You’d have to pretty unobservant not to know that Sky are launching a new TV channel this week, called Sky Atlantic. It’s been very heavily promoted through a poster campaign and TV ad featuring the legendary Dustin Hoffman talking about the magic of ‘stories’. Those of us who subscribe to a rival service (in my case Virgin Media) seem to have been subjected to it almost every ad break and there’s a pretty obvious reason for that.
Sky Atlantic is another huge anti-competitive move by Rupert Murdoch and his minions, who have bought up most of the best American TV shows (basically everything ever made by HBO) and placed them all on a channel only available to their own subscribers. It’s a pretty cynical move designed to force people to switch to see these programmes, but there’s also a kind of brave and noble sentiment behind it. A slightly naive one too.
It seems to be based on the Field Of Dreams maxim that ‘if you build it, they will come’. So, if Sky Atlantic shows all of the best TV programmes around, people will watch it. But that doesn’t necessarily ring true. One of the prize scoops for the new channel was stealing Mad Men away from the BBC, but no matter how many people talk about Don Draper et al, the ratings on BBC Four were never very impressive, so aren’t likely to improve much on an ‘exclusive’ channel for fifth season (which hasn’t even been made yet, no matter how much Sky Atlantic are plugging it).
The same can be said for the classic shows being rerun from the start, like The Sopranos, Six Feet Under and Battlestar Galactica. None of them were particularly ratings winners, because the masses generally don’t want to watch stuff like that. They want to watch Eastenders and The X-Factor. Sky’s hope is that their ability to schedule these shows properly (rather than the shoddy treatment they all received on regular channels when they were first shown) will help change that, but all of them are probably going to remain box-set favourites rather than the kind of shows that will get big ratings for Sky Atlantic
The big launch show is Boardwalk Empire, which begins on Tuesday night with an opening episode directed by Martin Scorsese and comes with Sopranos alumni Terence Winter (producer) and Steve Buscemi (star). In America, it earned huge critical acclaim but mediocre ratings and there’s no reason to assume any different over here. It’s a fantastic programme, stylish, violent, sexy, funny and intelligent, but like its godfather (pun intended) show, it moves at a pace that will infuriate anyone not willing to let a good story be told over the course of a season rather than an individual episode.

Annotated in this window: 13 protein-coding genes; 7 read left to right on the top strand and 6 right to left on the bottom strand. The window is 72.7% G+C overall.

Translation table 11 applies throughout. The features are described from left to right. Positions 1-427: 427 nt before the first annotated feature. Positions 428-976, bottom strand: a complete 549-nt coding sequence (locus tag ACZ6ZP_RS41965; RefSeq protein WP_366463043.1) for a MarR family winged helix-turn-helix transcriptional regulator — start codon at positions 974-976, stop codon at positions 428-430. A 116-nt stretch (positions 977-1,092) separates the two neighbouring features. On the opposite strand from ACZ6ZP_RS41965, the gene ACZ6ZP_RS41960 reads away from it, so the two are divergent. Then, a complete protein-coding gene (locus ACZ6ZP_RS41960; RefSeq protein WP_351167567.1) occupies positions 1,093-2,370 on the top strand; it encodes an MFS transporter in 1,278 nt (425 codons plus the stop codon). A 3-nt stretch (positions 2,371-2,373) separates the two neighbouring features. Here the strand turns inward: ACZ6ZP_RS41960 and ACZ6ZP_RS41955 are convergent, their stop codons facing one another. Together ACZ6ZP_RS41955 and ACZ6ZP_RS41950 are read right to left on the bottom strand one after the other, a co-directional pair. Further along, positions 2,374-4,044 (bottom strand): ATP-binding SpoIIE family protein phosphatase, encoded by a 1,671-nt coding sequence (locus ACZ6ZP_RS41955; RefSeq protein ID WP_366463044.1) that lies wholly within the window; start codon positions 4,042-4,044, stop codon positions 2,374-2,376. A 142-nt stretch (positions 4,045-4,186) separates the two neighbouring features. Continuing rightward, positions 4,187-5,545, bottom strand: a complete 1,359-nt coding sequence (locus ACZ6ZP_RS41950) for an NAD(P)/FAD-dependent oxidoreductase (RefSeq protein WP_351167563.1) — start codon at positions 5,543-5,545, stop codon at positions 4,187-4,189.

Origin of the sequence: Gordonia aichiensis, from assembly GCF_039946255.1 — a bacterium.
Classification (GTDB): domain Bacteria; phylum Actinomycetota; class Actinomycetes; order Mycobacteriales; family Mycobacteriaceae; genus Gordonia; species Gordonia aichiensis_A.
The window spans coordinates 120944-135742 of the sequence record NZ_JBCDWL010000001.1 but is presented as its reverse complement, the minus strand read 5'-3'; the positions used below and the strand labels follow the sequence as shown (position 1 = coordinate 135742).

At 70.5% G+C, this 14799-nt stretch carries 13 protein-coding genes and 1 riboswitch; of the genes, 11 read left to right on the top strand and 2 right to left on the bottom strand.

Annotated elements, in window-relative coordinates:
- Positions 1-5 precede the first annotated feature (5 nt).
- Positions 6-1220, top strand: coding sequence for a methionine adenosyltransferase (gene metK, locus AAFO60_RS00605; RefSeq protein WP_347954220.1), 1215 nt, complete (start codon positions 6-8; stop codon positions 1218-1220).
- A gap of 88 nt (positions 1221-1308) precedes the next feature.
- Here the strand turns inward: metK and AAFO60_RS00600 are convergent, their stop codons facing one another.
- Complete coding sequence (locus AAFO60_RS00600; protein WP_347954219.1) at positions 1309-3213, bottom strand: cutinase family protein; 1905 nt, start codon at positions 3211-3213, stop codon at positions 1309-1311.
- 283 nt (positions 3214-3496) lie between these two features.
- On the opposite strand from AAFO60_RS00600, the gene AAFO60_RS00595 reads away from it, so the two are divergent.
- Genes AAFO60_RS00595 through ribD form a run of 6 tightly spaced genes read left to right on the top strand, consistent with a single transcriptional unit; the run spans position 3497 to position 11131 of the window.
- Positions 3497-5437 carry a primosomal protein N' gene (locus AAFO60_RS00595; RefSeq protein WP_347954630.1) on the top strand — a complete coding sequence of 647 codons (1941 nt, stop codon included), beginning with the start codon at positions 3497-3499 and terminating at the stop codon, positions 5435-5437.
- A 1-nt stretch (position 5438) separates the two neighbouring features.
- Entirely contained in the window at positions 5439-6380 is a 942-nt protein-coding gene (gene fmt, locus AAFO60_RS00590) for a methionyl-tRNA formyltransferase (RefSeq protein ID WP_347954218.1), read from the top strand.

I’ve been lucky enough to watch the whole series and it’s well worth sticking with if you are a fan of quality HBO drama. It will always suffer in comparison to The Sopranos, but in my opinion, everything does. On its own merits, Boardwalk Empire is another bona fide classic from the studio that has already given us so very many incredible shows, and it’s great to see Buscemi given the chance to be lead in something like this. But it won’t be for everyone and that is the risk of Sky Atlantic.
Of course, the main criticism you could level at this new channel is that the £150m spent on buying up HBO’s entire output could have been spent as part of a big push to create an English version of it. Sky have started to put some time and money into original programming over the last five years, but not nearly enough to create anything to compete with something like Boardwalk Empire. If Sky Atlantic is a sign that they have given up on homegrown TV, that would be a shame, because they are in a position to create something special with the right efforts and talent.
- HBO Series ‘Boardwalk Empire’ Gets The Green Light For A Third Season (dishtvblog.com)
- Tonight’s Return of Mad Men on Sky Atlantic HD Will Only Show Ads From the ’60s (gizmodo.co.uk)
- Mad Men series 5 opener attracts nearly 100,000 (guardian.co.uk)